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%!TEX root=manual
\subsection{Study of \texorpdfstring{$\xc$}{xic} dependence}\label{sec:xicut}

When performing calculations with \mcmule{}, we need to check that the
dependence of the unphysical $\xc$ parameter introduced in the FKS
scheme (cf. Appendix~\ref{sec:fks}) actually drops out at \ac{NLO} and \ac{NNLO}.
In principle it is sufficient to do this once during the development
phase.  However, we consider it good practice to also do this (albeit
with a reduced range of $\xc$) for production runs.

Because the $\xc$ dependence is induced through terms as
$\xc^{-2\epsilon}/\epsilon$, we know the functional dependence
of $\sigma^{(\ell)}_{n+j}$. For example, at \ac{NLO} we have
\begin{subequations}
\begin{align}\begin{split}
\sigma^{(1)}_{n  }(\xc) &= a_{0,0} + a_{0,1}\log(\xc)\,,\\
\sigma^{(1)}_{n+1}(\xc) &= a_{1,0} + a_{1,1}\log(\xc)\,,
\end{split}\end{align}
where $\xc$ independence of $\sigma^{(1)}$ of course requires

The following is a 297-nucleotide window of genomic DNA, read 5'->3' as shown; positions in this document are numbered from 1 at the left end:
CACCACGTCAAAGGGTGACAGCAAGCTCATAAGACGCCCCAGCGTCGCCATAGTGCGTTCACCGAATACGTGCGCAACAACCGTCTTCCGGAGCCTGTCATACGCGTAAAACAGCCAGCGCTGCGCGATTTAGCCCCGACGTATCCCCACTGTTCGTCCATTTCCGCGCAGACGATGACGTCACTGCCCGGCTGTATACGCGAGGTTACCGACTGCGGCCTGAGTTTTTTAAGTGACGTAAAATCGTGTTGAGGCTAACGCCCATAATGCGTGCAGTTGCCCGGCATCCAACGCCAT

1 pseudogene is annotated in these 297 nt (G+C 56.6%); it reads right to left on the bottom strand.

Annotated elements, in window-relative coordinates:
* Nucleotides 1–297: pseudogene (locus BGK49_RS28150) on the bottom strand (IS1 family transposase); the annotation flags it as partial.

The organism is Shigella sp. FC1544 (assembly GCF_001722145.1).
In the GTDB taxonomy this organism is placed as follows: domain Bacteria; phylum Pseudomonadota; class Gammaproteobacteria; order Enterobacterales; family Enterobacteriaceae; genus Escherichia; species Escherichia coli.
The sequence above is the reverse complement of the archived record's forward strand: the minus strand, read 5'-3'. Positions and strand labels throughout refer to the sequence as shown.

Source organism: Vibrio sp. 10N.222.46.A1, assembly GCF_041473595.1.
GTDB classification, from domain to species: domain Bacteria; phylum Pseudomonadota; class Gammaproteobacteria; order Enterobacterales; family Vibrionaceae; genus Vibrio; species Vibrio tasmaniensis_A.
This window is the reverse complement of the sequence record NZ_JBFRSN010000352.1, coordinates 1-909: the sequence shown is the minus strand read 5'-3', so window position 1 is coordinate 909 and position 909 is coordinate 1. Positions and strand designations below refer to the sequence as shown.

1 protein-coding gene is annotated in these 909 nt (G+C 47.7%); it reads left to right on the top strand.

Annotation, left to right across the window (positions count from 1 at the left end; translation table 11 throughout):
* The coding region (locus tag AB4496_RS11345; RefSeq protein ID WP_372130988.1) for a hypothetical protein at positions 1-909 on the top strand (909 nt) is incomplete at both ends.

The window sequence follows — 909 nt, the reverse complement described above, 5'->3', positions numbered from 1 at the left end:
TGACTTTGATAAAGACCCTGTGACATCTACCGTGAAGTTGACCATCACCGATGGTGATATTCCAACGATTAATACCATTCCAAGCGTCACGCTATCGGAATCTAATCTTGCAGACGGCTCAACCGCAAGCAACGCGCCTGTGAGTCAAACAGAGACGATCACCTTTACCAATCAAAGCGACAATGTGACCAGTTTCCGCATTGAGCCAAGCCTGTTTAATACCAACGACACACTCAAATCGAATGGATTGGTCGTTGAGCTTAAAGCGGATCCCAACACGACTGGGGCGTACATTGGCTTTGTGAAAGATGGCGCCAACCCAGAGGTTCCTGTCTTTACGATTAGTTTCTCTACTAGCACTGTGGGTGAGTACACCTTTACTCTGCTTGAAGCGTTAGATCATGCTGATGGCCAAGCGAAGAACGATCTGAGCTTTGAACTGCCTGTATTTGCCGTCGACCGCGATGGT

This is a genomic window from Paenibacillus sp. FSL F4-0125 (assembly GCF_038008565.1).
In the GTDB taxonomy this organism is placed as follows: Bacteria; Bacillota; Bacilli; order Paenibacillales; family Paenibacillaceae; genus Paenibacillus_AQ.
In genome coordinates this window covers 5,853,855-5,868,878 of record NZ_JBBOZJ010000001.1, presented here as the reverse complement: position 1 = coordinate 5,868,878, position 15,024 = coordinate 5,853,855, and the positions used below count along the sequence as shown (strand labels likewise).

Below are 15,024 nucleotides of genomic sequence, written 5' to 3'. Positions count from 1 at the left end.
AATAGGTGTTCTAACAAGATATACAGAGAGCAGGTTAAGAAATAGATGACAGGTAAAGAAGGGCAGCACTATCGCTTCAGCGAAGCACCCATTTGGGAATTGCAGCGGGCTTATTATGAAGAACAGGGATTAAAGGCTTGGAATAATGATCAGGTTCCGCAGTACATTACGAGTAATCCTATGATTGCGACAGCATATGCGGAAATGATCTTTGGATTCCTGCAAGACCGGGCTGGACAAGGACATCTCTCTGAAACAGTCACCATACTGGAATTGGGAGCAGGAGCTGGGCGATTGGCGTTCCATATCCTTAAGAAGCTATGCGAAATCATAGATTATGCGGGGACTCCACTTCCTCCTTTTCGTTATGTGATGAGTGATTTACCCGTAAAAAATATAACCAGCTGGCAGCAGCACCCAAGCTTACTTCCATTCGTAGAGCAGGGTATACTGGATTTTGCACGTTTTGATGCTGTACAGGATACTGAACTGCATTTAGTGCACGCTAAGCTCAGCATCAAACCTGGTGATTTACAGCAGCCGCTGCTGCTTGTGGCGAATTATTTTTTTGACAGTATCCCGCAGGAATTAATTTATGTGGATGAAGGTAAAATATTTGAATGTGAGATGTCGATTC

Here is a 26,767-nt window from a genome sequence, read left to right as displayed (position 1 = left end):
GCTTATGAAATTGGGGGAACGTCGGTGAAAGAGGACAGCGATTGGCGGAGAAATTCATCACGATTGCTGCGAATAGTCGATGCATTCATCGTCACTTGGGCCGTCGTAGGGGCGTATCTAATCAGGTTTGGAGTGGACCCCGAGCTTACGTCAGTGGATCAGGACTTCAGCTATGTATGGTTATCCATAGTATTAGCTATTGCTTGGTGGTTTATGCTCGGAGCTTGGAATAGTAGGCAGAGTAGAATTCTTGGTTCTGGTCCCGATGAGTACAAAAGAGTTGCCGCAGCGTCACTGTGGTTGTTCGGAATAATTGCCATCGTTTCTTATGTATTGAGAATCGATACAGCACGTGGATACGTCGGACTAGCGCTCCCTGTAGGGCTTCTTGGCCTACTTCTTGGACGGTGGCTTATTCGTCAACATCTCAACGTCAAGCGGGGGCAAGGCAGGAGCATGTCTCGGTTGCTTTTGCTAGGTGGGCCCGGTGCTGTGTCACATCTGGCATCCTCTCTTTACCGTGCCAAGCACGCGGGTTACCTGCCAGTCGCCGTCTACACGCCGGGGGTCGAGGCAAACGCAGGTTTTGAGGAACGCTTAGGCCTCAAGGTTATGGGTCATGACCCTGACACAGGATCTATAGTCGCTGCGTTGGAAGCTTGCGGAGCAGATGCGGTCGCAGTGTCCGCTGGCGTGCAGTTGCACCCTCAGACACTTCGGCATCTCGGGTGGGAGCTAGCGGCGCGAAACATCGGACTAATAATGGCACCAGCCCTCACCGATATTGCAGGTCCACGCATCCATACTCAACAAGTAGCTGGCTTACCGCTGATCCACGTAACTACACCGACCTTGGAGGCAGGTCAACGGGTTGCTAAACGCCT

\begin{align}
a_{0,1}+ a_{1,1} = 0\,.
\end{align}
\label{eq:xinlo}%
\end{subequations}
\begin{subequations}
At \ac{NNLO} we have
\begin{align}\begin{split}
\sigma^{(2)}_{n  }(\xc) &= a_{0,0} + a_{0,1}\log(\xc) + a_{0,2}\log(\xc)^2\,,\\
\sigma^{(2)}_{n+1}(\xc) &= a_{1,0} + a_{1,1}\log(\xc) + a_{1,2}\log(\xc)^2\,,\\
\sigma^{(2)}_{n+2}(\xc) &= a_{2,0} + a_{2,1}\log(\xc) + a_{2,2}\log(\xc)^2\,.
\end{split}\end{align}
We require
\begin{align}
a_{0,i} + a_{1,i} + a_{2,i} = 0
\end{align}
for $i=1,2$. However, the \ac{IR} structure allows for an even
stronger statement for the $a_{j,2}$ terms
\begin{align}
a_{0,2} = a_{2,2} = -\frac{a_{1,2}}2\,.
\end{align}
\label{eq:xinnlo}%
\end{subequations}
Of course we cannot directly calculate any of the $a_{1,i}$ or
$a_{2,i}$ because we use numerical integration to obtain the
$\sigma^{(\ell)}_{n+j}$. Still, knowing the coefficients can be
extremely helpful when debugging the code or to just quantify how well
the $\xc$ dependence vanishes. Hence, we use a fitting routine to fit
the Monte Carlo results \emph{after} any phase-space partitioning has
been undone. Sometimes non of this is sufficient to pin-point the
source of a problem to any one integrand. However, if the goodness of,
for example, $\sigma^{(2)}_{n+2}(\xc)$ is much worse than the one for
$\sigma^{(2)}_{n+1}(\xc)$, a problem in the double-real corrections
can be expected.